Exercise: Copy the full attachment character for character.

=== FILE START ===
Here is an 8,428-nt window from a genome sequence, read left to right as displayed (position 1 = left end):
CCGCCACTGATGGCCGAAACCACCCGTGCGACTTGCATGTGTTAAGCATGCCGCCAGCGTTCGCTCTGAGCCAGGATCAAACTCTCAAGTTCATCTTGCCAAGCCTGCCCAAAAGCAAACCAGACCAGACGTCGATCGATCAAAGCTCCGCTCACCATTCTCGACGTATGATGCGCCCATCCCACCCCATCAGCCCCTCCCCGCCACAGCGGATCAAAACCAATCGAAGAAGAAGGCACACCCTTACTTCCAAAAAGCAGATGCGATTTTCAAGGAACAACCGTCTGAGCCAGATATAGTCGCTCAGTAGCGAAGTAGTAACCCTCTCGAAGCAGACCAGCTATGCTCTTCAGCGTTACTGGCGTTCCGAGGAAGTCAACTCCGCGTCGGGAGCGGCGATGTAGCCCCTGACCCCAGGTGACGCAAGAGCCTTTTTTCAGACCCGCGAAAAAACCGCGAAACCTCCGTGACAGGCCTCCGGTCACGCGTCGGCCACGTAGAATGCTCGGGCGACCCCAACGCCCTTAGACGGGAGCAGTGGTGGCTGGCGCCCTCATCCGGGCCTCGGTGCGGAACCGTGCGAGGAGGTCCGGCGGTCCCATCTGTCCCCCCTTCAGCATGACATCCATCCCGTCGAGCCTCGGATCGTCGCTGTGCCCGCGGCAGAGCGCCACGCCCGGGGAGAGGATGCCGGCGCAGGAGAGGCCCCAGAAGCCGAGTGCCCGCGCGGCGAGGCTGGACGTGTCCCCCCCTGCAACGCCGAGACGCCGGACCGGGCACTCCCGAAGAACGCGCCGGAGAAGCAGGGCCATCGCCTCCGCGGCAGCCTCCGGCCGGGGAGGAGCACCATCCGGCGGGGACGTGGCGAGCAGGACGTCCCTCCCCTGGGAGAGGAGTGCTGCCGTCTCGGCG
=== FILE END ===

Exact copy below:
Here is an 8,428-nt window from a genome sequence, read left to right as displayed (position 1 = left end):
CCGCCACTGATGGCCGAAACCACCCGTGCGACTTGCATGTGTTAAGCATGCCGCCAGCGTTCGCTCTGAGCCAGGATCAAACTCTCAAGTTCATCTTGCCAAGCCTGCCCAAAAGCAAACCAGACCAGACGTCGATCGATCAAAGCTCCGCTCACCATTCTCGACGTATGATGCGCCCATCCCACCCCATCAGCCCCTCCCCGCCACAGCGGATCAAAACCAATCGAAGAAGAAGGCACACCCTTACTTCCAAAAAGCAGATGCGATTTTCAAGGAACAACCGTCTGAGCCAGATATAGTCGCTCAGTAGCGAAGTAGTAACCCTCTCGAAGCAGACCAGCTATGCTCTTCAGCGTTACTGGCGTTCCGAGGAAGTCAACTCCGCGTCGGGAGCGGCGATGTAGCCCCTGACCCCAGGTGACGCAAGAGCCTTTTTTCAGACCCGCGAAAAAACCGCGAAACCTCCGTGACAGGCCTCCGGTCACGCGTCGGCCACGTAGAATGCTCGGGCGACCCCAACGCCCTTAGACGGGAGCAGTGGTGGCTGGCGCCCTCATCCGGGCCTCGGTGCGGAACCGTGCGAGGAGGTCCGGCGGTCCCATCTGTCCCCCCTTCAGCATGACATCCATCCCGTCGAGCCTCGGATCGTCGCTGTGCCCGCGGCAGAGCGCCACGCCCGGGGAGAGGATGCCGGCGCAGGAGAGGCCCCAGAAGCCGAGTGCCCGCGCGGCGAGGCTGGACGTGTCCCCCCCTGCAACGCCGAGACGCCGGACCGGGCACTCCCGAAGAACGCGCCGGAGAAGCAGGGCCATCGCCTCCGCGGCAGCCTCCGGCCGGGGAGGAGCACCATCCGGCGGGGACGTGGCGAGCAGGACGTCCCTCCCCTGGGAGAGGAGTGCTGCCGTCTCGGCG